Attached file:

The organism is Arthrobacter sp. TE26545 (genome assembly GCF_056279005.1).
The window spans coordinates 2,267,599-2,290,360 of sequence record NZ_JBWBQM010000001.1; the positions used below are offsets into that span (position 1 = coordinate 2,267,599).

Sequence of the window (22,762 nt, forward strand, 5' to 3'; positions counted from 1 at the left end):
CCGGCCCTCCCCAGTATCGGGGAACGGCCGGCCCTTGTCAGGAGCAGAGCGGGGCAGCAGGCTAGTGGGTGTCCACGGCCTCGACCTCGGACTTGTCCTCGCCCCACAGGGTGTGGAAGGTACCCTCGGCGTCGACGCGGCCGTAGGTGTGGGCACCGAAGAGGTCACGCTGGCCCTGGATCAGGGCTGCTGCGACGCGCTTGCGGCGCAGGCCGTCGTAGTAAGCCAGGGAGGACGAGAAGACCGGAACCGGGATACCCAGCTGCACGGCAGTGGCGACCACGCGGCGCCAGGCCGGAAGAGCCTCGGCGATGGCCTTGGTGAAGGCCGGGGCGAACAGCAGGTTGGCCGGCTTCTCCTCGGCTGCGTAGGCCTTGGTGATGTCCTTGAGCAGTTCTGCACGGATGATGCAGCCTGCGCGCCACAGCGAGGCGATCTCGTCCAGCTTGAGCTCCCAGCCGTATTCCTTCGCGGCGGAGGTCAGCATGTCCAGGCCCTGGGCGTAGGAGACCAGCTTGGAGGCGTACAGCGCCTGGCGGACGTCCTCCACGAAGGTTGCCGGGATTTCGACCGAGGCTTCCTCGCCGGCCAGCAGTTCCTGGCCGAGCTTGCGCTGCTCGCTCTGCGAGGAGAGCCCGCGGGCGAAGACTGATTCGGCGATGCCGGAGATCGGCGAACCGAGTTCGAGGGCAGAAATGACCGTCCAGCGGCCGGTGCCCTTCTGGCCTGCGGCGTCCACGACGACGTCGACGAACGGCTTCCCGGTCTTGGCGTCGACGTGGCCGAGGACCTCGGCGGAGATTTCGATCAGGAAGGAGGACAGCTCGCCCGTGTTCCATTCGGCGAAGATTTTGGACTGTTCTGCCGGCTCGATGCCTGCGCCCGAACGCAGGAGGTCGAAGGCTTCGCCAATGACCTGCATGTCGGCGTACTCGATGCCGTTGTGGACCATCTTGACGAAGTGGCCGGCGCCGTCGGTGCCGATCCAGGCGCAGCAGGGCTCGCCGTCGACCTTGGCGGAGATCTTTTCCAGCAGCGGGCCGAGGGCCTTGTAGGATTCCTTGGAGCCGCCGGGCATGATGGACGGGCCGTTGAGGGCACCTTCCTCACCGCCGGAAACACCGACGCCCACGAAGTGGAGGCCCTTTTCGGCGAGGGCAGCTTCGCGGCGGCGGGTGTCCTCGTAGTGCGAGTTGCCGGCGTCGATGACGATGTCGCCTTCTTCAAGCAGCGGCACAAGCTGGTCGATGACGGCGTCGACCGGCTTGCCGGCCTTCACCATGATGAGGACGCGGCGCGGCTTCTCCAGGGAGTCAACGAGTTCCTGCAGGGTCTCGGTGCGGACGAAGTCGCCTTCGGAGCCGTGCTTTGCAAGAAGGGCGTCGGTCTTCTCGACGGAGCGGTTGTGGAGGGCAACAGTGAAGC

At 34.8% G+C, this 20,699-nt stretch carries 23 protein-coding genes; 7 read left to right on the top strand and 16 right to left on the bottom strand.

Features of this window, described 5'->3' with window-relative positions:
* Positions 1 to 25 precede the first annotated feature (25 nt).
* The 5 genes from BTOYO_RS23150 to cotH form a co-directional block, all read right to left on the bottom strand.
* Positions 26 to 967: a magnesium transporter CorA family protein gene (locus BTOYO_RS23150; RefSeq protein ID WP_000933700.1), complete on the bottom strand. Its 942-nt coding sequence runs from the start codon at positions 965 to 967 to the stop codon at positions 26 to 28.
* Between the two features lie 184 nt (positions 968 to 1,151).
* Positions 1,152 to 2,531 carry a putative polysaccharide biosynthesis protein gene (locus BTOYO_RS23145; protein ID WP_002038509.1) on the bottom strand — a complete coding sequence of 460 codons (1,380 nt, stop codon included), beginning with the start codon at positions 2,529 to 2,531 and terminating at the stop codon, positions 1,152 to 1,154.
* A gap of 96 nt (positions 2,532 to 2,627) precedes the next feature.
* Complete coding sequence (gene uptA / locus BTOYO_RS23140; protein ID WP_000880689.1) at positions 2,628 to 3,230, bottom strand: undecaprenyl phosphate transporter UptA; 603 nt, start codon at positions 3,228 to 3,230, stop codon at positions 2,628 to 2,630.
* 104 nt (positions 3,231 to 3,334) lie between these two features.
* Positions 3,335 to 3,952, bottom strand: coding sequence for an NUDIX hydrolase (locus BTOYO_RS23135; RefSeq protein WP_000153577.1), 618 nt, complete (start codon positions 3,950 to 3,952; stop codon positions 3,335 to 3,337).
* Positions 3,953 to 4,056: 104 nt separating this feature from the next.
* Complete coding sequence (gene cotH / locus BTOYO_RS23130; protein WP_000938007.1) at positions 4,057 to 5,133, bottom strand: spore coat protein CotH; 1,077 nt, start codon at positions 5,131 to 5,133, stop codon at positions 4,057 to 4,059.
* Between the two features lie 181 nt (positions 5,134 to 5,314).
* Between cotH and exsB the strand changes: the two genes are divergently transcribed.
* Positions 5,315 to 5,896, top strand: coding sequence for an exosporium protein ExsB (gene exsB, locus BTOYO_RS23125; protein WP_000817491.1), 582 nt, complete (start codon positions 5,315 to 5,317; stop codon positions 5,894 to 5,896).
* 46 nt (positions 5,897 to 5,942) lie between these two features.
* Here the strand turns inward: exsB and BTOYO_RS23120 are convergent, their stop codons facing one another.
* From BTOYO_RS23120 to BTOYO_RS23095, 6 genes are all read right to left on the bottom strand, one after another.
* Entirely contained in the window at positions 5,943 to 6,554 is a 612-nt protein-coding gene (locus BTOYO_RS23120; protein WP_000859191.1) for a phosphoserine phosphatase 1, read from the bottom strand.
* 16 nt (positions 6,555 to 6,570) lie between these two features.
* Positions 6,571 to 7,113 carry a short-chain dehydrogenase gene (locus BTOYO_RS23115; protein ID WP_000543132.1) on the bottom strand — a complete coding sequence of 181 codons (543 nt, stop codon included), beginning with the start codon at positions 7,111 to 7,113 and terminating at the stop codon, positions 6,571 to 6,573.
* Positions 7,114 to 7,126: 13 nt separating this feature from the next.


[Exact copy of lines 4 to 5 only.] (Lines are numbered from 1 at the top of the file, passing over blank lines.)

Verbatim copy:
CCGGCCCTCCCCAGTATCGGGGAACGGCCGGCCCTTGTCAGGAGCAGAGCGGGGCAGCAGGCTAGTGGGTGTCCACGGCCTCGACCTCGGACTTGTCCTCGCCCCACAGGGTGTGGAAGGTACCCTCGGCGTCGACGCGGCCGTAGGTGTGGGCACCGAAGAGGTCACGCTGGCCCTGGATCAGGGCTGCTGCGACGCGCTTGCGGCGCAGGCCGTCGTAGTAAGCCAGGGAGGACGAGAAGACCGGAACCGGGATACCCAGCTGCACGGCAGTGGCGACCACGCGGCGCCAGGCCGGAAGAGCCTCGGCGATGGCCTTGGTGAAGGCCGGGGCGAACAGCAGGTTGGCCGGCTTCTCCTCGGCTGCGTAGGCCTTGGTGATGTCCTTGAGCAGTTCTGCACGGATGATGCAGCCTGCGCGCCACAGCGAGGCGATCTCGTCCAGCTTGAGCTCCCAGCCGTATTCCTTCGCGGCGGAGGTCAGCATGTCCAGGCCCTGGGCGTAGGAGACCAGCTTGGAGGCGTACAGCGCCTGGCGGACGTCCTCCACGAAGGTTGCCGGGATTTCGACCGAGGCTTCCTCGCCGGCCAGCAGTTCCTGGCCGAGCTTGCGCTGCTCGCTCTGCGAGGAGAGCCCGCGGGCGAAGACTGATTCGGCGATGCCGGAGATCGGCGAACCGAGTTCGAGGGCAGAAATGACCGTCCAGCGGCCGGTGCCCTTCTGGCCTGCGGCGTCCACGACGACGTCGACGAACGGCTTCCCGGTCTTGGCGTCGACGTGGCCGAGGACCTCGGCGGAGATTTCGATCAGGAAGGAGGACAGCTCGCCCGTGTTCCATTCGGCGAAGATTTTGGACTGTTCTGCCGGCTCGATGCCTGCGCCCGAACGCAGGAGGTCGAAGGCTTCGCCAATGACCTGCATGTCGGCGTACTCGATGCCGTTGTGGACCATCTTGACGAAGTGGCCGGCGCCGTCGGTGCCGATCCAGGCGCAGCAGGGCTCGCCGTCGACCTTGGCGGAGATCTTTTCCAGCAGCGGGCCGAGGGCCTTGTAGGATTCCTTGGAGCCGCCGGGCATGATGGACGGGCCGTTGAGGGCACCTTCCTCACCGCCGGAAACACCGACGCCCACGAAGTGGAGGCCCTTTTCGGCGAGGGCAGCTTCGCGGCGGCGGGTGTCCTCGTAGTGCGAGTTGCCGGCGTCGATGACGATGTCGCCTTCTTCAAGCAGCGGCACAAGCTGGTCGATGACGGCGTCGACCGGCTTGCCGGCCTTCACCATGATGAGGACGCGGCGCGGCTTCTCCAGGGAGTCAACGAGTTCCTGCAGGGTCTCGGTGCGGACGAAGTCGCCTTCGGAGCCGTGCTTTGCAAGAAGGGCGTCGGTCTTCTCGACGGAGCGGTTGTGGAGGGCAACAGTGAAGC

At 34.8% G+C, this 20,699-nt stretch carries 23 protein-coding genes; 7 read left to right on the top strand and 16 right to left on the bottom strand.